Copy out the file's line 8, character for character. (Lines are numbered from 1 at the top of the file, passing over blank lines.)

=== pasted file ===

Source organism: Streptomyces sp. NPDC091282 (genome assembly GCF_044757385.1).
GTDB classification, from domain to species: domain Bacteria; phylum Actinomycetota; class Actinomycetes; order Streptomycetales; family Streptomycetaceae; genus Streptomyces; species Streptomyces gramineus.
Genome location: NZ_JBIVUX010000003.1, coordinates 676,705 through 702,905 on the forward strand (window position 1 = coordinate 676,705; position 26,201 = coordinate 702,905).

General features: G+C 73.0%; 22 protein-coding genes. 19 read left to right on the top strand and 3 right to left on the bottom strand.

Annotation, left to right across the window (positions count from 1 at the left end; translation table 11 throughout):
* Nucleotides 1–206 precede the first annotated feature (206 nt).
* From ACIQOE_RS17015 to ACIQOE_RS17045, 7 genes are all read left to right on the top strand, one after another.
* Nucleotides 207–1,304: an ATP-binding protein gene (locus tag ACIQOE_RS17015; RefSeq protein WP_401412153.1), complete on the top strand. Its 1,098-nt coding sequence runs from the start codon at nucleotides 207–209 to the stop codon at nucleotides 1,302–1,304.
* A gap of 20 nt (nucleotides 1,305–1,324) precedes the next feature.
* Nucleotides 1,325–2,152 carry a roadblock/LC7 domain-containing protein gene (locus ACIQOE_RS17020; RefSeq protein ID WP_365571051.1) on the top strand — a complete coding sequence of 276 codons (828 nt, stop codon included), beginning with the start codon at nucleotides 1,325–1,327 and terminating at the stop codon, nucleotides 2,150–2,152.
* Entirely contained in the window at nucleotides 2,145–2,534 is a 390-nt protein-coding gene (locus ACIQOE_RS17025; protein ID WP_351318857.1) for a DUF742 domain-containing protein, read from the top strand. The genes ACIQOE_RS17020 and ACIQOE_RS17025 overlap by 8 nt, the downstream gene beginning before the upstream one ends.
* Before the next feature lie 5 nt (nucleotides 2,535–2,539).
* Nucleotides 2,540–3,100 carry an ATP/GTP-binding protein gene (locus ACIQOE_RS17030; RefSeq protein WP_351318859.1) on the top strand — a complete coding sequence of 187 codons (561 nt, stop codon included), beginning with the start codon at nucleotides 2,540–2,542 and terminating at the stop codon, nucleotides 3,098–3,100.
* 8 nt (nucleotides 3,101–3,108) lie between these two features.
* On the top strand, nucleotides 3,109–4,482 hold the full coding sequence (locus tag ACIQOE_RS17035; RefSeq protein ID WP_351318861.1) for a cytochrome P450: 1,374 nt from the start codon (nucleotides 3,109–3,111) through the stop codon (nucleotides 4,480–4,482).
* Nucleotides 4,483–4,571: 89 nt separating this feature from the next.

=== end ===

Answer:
* Nucleotides 207–1,304: an ATP-binding protein gene (locus tag ACIQOE_RS17015; RefSeq protein WP_401412153.1), complete on the top strand. Its 1,098-nt coding sequence runs from the start codon at nucleotides 207–209 to the stop codon at nucleotides 1,302–1,304.